Though technically, when depended on where you were relative to the Fracture. Inside a Fracture, only Now seems to be happening. This is because Time flows into a Fracture and pools there, before flowing out again, sweeping people along with it. Outside, time flows more or less from past to future, with the observer traveling at the Now point, more or less with the stream of time. So how can you tell a Traveling Now from a Fractured Now? The answer is simple. The Fractured Now lasts a lot longer.

Have you even been on a picnic on a beautiful, sunny day, lying on the blanket with your eyes on the clouds and the warmth on your face, and said, “I wish this moment could last forever?” On Jigsaw, sometimes it does. Or maybe just seems to. It depends on who you ask.

Not that Fractured Time is always a picnic. It happened to Hawkeye once when she was taking a chemistry test. She thought this made perfect sense, since Chemistry was her least favorite subject. Sometimes it happens to people who are standing in line. It could happen just after you fell asleep, so it would seem like you were stuck in your dreams forever. Hopefully they’re good dreams. But you wouldn’t really understand how strange Fractured Time could be unless it happened in the middle of a rainstorm.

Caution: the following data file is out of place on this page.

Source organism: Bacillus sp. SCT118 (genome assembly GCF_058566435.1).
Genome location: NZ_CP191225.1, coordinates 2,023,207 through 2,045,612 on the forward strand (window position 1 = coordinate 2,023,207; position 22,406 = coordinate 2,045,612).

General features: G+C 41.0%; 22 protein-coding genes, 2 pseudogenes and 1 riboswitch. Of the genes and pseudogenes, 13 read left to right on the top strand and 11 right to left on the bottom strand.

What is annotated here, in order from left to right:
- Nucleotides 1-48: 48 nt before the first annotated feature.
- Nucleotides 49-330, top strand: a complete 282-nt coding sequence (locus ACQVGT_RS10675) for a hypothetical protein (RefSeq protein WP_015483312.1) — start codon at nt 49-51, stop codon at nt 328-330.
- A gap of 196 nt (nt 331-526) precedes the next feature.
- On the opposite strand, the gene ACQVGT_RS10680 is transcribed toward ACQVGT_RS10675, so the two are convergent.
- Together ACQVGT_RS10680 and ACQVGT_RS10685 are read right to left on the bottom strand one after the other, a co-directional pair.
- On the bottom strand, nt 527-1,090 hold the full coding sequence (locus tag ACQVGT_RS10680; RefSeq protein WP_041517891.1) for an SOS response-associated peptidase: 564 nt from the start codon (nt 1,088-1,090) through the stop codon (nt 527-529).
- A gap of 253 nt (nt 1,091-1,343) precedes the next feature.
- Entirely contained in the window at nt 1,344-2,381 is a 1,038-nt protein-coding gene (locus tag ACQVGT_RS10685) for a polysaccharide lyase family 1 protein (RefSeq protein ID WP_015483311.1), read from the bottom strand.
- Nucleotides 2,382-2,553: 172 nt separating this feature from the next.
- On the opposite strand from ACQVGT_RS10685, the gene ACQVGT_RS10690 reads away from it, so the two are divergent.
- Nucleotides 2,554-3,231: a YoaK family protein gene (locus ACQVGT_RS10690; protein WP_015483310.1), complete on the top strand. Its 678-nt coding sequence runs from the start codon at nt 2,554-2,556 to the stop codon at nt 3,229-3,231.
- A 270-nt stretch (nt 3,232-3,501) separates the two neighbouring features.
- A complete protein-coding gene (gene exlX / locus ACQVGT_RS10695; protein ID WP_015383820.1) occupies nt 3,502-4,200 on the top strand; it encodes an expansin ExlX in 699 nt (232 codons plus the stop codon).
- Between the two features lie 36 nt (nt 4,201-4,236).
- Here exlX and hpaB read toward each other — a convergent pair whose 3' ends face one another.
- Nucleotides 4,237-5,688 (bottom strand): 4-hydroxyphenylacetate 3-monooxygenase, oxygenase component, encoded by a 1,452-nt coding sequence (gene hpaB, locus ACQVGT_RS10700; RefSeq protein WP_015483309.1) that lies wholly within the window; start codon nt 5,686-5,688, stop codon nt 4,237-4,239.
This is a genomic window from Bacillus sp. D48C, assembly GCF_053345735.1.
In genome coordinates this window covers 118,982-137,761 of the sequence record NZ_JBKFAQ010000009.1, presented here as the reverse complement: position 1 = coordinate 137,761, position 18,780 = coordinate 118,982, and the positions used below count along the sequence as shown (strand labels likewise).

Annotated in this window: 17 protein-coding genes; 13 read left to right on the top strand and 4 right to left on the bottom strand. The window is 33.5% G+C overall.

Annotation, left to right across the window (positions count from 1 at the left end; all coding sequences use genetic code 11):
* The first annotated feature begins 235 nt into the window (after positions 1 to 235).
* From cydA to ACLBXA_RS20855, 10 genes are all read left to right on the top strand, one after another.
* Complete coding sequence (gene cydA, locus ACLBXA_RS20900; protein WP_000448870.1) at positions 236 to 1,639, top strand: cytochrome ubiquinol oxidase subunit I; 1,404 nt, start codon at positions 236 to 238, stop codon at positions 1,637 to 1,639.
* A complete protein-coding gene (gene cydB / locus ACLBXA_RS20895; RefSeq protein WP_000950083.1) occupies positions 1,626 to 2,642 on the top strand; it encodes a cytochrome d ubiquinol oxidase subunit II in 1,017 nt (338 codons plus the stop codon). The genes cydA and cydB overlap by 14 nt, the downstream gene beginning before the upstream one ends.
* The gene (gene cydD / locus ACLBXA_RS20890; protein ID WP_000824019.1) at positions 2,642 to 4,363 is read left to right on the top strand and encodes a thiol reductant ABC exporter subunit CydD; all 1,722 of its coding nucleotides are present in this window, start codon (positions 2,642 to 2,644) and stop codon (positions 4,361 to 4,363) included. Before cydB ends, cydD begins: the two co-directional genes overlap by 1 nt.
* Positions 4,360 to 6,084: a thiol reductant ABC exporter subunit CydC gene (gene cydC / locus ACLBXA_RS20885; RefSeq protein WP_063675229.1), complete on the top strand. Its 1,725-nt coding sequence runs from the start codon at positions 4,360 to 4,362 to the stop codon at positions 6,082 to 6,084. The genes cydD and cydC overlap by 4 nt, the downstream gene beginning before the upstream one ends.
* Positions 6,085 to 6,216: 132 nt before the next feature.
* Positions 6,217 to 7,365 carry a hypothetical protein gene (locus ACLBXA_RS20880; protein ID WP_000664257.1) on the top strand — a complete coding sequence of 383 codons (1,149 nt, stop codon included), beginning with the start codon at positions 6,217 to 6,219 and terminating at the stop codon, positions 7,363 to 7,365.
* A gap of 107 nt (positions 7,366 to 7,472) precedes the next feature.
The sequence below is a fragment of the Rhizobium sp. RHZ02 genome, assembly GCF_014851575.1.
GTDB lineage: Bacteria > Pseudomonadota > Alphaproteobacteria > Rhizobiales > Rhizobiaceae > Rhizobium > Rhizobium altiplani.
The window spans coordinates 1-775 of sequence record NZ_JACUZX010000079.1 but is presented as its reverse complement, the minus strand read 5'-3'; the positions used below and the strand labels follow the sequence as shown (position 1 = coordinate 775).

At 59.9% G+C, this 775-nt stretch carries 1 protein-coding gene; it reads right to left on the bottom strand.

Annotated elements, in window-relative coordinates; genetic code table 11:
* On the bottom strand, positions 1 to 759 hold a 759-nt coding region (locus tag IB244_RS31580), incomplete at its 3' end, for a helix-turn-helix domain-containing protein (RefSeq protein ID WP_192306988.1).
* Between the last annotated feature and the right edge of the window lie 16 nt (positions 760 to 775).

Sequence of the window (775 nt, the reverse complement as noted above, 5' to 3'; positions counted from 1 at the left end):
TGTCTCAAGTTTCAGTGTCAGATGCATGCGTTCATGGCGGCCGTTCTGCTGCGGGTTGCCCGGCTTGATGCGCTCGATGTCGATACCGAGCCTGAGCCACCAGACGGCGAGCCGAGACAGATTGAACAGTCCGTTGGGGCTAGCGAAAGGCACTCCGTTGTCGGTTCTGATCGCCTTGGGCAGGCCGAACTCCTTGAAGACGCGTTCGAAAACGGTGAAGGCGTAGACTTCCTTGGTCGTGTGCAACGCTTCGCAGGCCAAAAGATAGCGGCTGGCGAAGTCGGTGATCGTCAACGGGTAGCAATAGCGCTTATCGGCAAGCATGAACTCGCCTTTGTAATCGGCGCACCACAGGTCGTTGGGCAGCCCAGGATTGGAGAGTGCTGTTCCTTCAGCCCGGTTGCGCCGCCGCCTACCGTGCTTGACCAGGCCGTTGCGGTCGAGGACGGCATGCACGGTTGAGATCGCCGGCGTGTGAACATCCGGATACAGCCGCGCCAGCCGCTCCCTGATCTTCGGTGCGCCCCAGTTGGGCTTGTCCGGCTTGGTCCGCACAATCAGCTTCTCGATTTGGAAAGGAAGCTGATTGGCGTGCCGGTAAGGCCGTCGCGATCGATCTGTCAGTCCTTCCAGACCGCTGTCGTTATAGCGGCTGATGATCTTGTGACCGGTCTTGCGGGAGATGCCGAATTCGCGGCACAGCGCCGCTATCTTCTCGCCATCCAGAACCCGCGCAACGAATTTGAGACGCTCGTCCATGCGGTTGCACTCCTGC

When time is flowing from past to future, rain condenses in the clouds. When the drops become heavy enough, they fall to the ground, sometimes splashing people on the way. Sometimes the drops feel almost warm, but usually they’re very cool. Occasionally they’re so cold you can tell they might rather be snow. You can stand and see them raining: condense, fall, splat, condense, fall, splat.

If you’re sitting and taking a chemistry test, you might not notice that time has fractured until you realize that this is the longest test you’ve ever taken in your life. But in a rainstorm, you can hear time fracturing. The pitter-splat of drumming drops is replaced by a beautiful tinkling noise, as if the drops have turned to crystal and are knocking together ever-so-delicately like wind chimes. The condense part of the storm makes the clouds rumble, not like thunder, but like the voices of gods talking about time in a language no mortal could understand. The splat becomes a gentle whoosh, and you can touch your cheek where a drop landed before the fracture and feel the moisture without absorbing it. You can look into the not-falling drops and see fractured light shifting back and forth, and that’s when you know that time has not really stopped at all. If time has stopped, light can’t shift. That’s why people call it Fractured Time, because of the prisms inside the raindrops.

Probably not an accurate term, but everyone is happy with it.

-from Spirits Of Glory , by Emily Devenport